Visualizing Costs in AWS
The course is part of this learning path
This course explores how to visualize your costs in AWS and share them with others. We'll look at some of the tools you can use for this purpose, including the AWS Billing Service, AWS Cost and Usage Reports (CURs), AWS Glue, Amazon Athena, and Amazon QuickSight. You'll follow with guided demonstrations from the AWS platform showing you how to use these services.
- Learn how to visualize your AWS costs
- Get a practical understanding of how to use the AWS Billing Service, AWS Cost and Usage Reports (CURs), AWS Glue, Amazon Athena, and Amazon QuickSight
This course is intended for anyone who wants to understand the tools available for visualizing costs in AWS
This course is beginner-friendly, however, to get the most out of it, it would be useful to have some knowledge of cost optimization theory, cloud & finance-related terminology, and a basic understanding of AWS Athena, AWS Glue, Amazon Quicksight, and SQL commands.
Amazon QuickSight lets you easily visualize and analyze your data. Similar to Athena, you can put datasets from AWS and outside sources into the service, and let it process the data for you for an easier exploration and deeper analysis. What's more is that you can create outstandingly detailed and precise visualizations. Moreover, the service that's you publish and share your dashboards and analyses with anyone, regardless of the receiver's AWS knowledge. The only condition is having an access to the same AWS Cloud account.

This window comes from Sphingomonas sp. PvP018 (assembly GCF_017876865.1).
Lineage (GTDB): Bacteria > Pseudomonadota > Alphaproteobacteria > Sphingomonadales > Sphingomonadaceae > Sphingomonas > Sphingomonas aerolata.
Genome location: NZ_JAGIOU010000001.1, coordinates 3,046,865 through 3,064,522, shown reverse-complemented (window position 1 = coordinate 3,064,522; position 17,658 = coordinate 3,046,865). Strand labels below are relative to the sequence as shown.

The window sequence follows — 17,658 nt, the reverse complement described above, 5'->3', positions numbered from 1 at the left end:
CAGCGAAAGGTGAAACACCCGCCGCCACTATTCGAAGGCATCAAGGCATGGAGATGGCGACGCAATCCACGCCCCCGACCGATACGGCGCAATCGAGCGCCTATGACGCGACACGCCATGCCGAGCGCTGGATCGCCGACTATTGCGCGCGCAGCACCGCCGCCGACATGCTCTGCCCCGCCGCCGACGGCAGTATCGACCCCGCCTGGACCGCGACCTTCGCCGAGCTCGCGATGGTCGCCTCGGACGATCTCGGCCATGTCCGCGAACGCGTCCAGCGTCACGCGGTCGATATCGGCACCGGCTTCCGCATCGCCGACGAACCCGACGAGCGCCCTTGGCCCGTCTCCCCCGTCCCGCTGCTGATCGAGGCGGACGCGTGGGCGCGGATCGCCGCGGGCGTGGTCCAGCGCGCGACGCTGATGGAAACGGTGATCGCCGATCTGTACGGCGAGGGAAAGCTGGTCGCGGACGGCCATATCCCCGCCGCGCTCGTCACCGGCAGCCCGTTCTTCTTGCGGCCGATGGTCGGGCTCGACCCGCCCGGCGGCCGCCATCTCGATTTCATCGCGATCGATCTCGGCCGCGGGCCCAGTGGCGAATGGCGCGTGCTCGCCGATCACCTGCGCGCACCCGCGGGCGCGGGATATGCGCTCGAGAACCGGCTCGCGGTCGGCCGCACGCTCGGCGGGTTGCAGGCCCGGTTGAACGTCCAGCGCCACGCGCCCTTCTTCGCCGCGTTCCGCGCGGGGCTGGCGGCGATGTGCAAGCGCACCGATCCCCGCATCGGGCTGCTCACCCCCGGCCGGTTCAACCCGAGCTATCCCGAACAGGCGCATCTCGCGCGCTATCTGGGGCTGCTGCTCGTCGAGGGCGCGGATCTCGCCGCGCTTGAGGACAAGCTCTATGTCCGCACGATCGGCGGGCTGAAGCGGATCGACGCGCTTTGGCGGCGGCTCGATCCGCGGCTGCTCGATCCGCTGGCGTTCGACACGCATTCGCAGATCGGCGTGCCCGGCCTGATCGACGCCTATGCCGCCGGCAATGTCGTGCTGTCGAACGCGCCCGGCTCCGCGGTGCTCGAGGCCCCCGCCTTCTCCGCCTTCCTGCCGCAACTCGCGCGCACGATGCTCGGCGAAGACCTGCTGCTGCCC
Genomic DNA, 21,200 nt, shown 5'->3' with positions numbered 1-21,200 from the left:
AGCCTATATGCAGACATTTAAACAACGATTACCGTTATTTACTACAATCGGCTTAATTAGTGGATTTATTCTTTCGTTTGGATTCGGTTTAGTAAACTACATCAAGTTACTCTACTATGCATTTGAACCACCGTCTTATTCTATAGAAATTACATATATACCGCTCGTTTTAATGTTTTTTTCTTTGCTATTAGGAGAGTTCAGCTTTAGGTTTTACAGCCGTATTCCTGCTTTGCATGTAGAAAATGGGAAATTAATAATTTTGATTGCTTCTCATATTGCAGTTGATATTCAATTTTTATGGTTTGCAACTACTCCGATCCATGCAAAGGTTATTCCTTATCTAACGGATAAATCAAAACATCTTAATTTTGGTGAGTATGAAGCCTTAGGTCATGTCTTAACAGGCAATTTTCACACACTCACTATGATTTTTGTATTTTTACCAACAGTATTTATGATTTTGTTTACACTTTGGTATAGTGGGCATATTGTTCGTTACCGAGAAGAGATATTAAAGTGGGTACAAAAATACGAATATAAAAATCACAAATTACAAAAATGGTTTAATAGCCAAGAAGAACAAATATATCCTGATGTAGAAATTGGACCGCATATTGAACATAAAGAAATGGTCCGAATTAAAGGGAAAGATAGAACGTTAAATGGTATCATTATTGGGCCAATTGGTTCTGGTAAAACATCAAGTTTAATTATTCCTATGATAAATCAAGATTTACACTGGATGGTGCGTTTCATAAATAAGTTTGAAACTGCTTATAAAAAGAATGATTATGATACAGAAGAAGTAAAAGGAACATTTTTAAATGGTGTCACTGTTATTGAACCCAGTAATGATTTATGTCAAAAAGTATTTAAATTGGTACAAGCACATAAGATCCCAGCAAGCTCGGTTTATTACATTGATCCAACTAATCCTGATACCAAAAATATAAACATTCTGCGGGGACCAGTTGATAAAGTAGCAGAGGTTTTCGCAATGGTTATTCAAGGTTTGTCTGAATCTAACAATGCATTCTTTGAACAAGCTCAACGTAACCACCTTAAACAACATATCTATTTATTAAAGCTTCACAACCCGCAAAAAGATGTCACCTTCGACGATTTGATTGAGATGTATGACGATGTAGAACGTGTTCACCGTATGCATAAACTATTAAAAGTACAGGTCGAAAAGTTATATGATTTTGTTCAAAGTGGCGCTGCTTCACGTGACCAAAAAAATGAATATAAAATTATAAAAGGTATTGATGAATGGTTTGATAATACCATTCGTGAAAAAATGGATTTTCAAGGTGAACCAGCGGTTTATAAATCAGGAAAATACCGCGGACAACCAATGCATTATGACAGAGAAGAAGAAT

Additionally, it is possible to simply share the analysis dashboards by printing them out on paper or sending them as PDF files by email. QuickSight makes it easily accessible for everyone, which helps you communicate your numbers to whoever needs them.
The best way to use QuickSight is shown in our illustration right here, which you can find also in the official AWS Documentation. Starting from the lower left side, you basically always start by gathering together all your data, be it from your AWS environment or from some other source. The next step is preparing your data for the actual analysis. Then it takes the examination of your analysis and if necessary shares the dashboard with others. And finally, the results will help you to make better decisions based on your findings taken from the analysis.
So basically the idea with QuickSight is to access data and prepare it for reporting and better decision making. When you create an analysis, the typical workflow in theory looks like the following.
So let me explain it in five steps. So number one, create a new analysis, obviously it will be empty. Step two, add new or existing datasets. Step three, choose fields to create the first chart. QuickSight will automatically suggest the best visualizations for you, but you can change it later on. Step four, add more charts, tables, or insights to the analysis. You can resize and rearrange them on one or more sheets. Use extended features to add variables, custom controls, colors, themes, additional pages called sheets and many other options. And the last step, step five, is to publish your analysis as a dashboard and share it with other people.